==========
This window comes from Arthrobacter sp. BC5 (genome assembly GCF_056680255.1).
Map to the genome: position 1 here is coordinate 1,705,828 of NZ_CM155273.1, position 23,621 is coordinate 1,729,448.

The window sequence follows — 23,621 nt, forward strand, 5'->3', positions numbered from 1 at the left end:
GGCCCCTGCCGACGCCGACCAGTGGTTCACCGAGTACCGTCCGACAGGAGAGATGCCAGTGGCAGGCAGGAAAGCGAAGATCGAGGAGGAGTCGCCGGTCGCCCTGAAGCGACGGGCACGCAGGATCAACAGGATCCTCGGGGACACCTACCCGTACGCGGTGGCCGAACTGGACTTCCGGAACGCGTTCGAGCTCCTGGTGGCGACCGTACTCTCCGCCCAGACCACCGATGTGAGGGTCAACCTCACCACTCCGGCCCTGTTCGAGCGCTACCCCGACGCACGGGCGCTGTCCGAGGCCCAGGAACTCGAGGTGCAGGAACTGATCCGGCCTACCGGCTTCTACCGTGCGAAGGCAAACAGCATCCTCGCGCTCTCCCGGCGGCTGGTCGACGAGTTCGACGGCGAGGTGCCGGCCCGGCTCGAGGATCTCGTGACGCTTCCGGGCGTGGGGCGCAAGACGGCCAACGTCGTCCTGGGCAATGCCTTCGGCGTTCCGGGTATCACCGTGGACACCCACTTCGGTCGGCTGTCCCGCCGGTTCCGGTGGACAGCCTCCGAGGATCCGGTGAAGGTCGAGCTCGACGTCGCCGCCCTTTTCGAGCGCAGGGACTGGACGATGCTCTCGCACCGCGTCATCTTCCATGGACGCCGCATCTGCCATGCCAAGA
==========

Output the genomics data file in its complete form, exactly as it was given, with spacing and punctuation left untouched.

This window comes from Arthrobacter sp. BC5 (genome assembly GCF_056680255.1).
Map to the genome: position 1 here is coordinate 1,705,828 of NZ_CM155273.1, position 23,621 is coordinate 1,729,448.

The window sequence follows — 23,621 nt, forward strand, 5'->3', positions numbered from 1 at the left end:
GGCCCCTGCCGACGCCGACCAGTGGTTCACCGAGTACCGTCCGACAGGAGAGATGCCAGTGGCAGGCAGGAAAGCGAAGATCGAGGAGGAGTCGCCGGTCGCCCTGAAGCGACGGGCACGCAGGATCAACAGGATCCTCGGGGACACCTACCCGTACGCGGTGGCCGAACTGGACTTCCGGAACGCGTTCGAGCTCCTGGTGGCGACCGTACTCTCCGCCCAGACCACCGATGTGAGGGTCAACCTCACCACTCCGGCCCTGTTCGAGCGCTACCCCGACGCACGGGCGCTGTCCGAGGCCCAGGAACTCGAGGTGCAGGAACTGATCCGGCCTACCGGCTTCTACCGTGCGAAGGCAAACAGCATCCTCGCGCTCTCCCGGCGGCTGGTCGACGAGTTCGACGGCGAGGTGCCGGCCCGGCTCGAGGATCTCGTGACGCTTCCGGGCGTGGGGCGCAAGACGGCCAACGTCGTCCTGGGCAATGCCTTCGGCGTTCCGGGTATCACCGTGGACACCCACTTCGGTCGGCTGTCCCGCCGGTTCCGGTGGACAGCCTCCGAGGATCCGGTGAAGGTCGAGCTCGACGTCGCCGCCCTTTTCGAGCGCAGGGACTGGACGATGCTCTCGCACCGCGTCATCTTCCATGGACGCCGCATCTGCCATGCCAAGA